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At the FBI headquarters yesterday, Director Robert Mueller met with representatives from civil liberties groups. He talked to them about new rules governing some controversial subpoenas known as national security letters, or NSLs. While the group said they appreciated the meeting, it didn't change their minds about the need to end the special investigative privileges.
NPR's FBI correspondent, Dina Temple-Raston, reports.
DINA TEMPLE-RASTON: It is sure to say that people in the civil liberties community have always disliked NSLs, which give the FBI permission to get phone, e-mail and financial record without a court order.
Ms. CAROLINE FREDERICKSON (Director, Washington Legislative Office, American Civil Liberties Union): The fundamental issue here is that the FBI was given a power that it cannot control. It's not policing itself, and it can't be expected to police itself.
TEMPLE-RASTON: That's Caroline Frederickson with the American Civil Liberties Union. The ACLU has stood against NSLs since they were codified in the Patriot Act after the 9/11 attacks. Privacy advocates worst fears about the special subpoenas were realized earlier this year when the Justice Department inspector general and even the FBI's own internal audits found widespread misuse of them. Frederickson says the new rules just sent to the field offices won't stop the abuse.
Ms. FREDERICKSON: You know, basically when it comes down to the most fundamental piece of this is, what is the problem? We're on a completely different page.
TEMPLE-RASTON: Mueller is seeking to fix the problem with NSLs by beefing up checks and balances. In the meeting, he promised that agents would be better trained on the use of the letters, a compliant system will ensure that they are use properly and the FBI will set up an anonymous hotline so abuses can be reported. But it isn't enough, said the ACLU's Frederickson.
Ms. FREDERICKSON: They're trying to take a major wound, which is the abuse of the authorities they were granted in the Patriot Act, and try and patch it with a band-aid. And the band-aid of, you know, better compliance procedures internally and better training for the agents - those are important things, but we need a tourniquet here, we don't need a band-aid.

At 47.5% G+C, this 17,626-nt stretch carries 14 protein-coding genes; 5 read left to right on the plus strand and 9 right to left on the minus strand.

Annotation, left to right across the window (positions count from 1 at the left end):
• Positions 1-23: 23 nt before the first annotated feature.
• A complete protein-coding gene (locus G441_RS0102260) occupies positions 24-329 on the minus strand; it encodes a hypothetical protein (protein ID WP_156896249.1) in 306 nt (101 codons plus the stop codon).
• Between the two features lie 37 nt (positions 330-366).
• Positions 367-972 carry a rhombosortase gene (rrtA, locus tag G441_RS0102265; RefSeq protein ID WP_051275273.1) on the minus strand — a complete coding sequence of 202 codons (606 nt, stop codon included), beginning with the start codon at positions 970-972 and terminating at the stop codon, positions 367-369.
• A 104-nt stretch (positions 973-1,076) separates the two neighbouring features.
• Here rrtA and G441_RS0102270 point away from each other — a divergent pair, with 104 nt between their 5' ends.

TEMPLE-RASTON: John Miller is the assistant director at the FBI. He says no one expected the meeting to end with either side having a change of heart.
Mr. JOHN MILLER (Assistant Director of Public Affairs, Federal Bureau of Investigation): I think the important thing about the meetings is that we've got the key people from the civil liberties and privacy advocacy groups in the nation really sitting down together with the director, with the general council, to hash these issues through. You can get very good advice from different quarters, including from people who are perceived to be your worst critics on some days.
TEMPLE-RASTON: The deputy director at the Center for National Security Studies, Lisa Graves, agreed.
Ms. LISA GRAVES (Deputy Director, Center for National Security Studies): The fact that these meetings are occurring, even though it's a bit late in this administration, is a very welcome sign, and not just symbolic but I think is a good faith effort.
TEMPLE-RASTON: The FBI's good faith is not entirely selfless. Mueller wants to blunt the privacy groups' efforts to strip the FBI of its special subpoena powers. By all indications, even after their meeting with the director, it is something they are still determined to do.
Dina Temple-Raston, NPR News, Washington.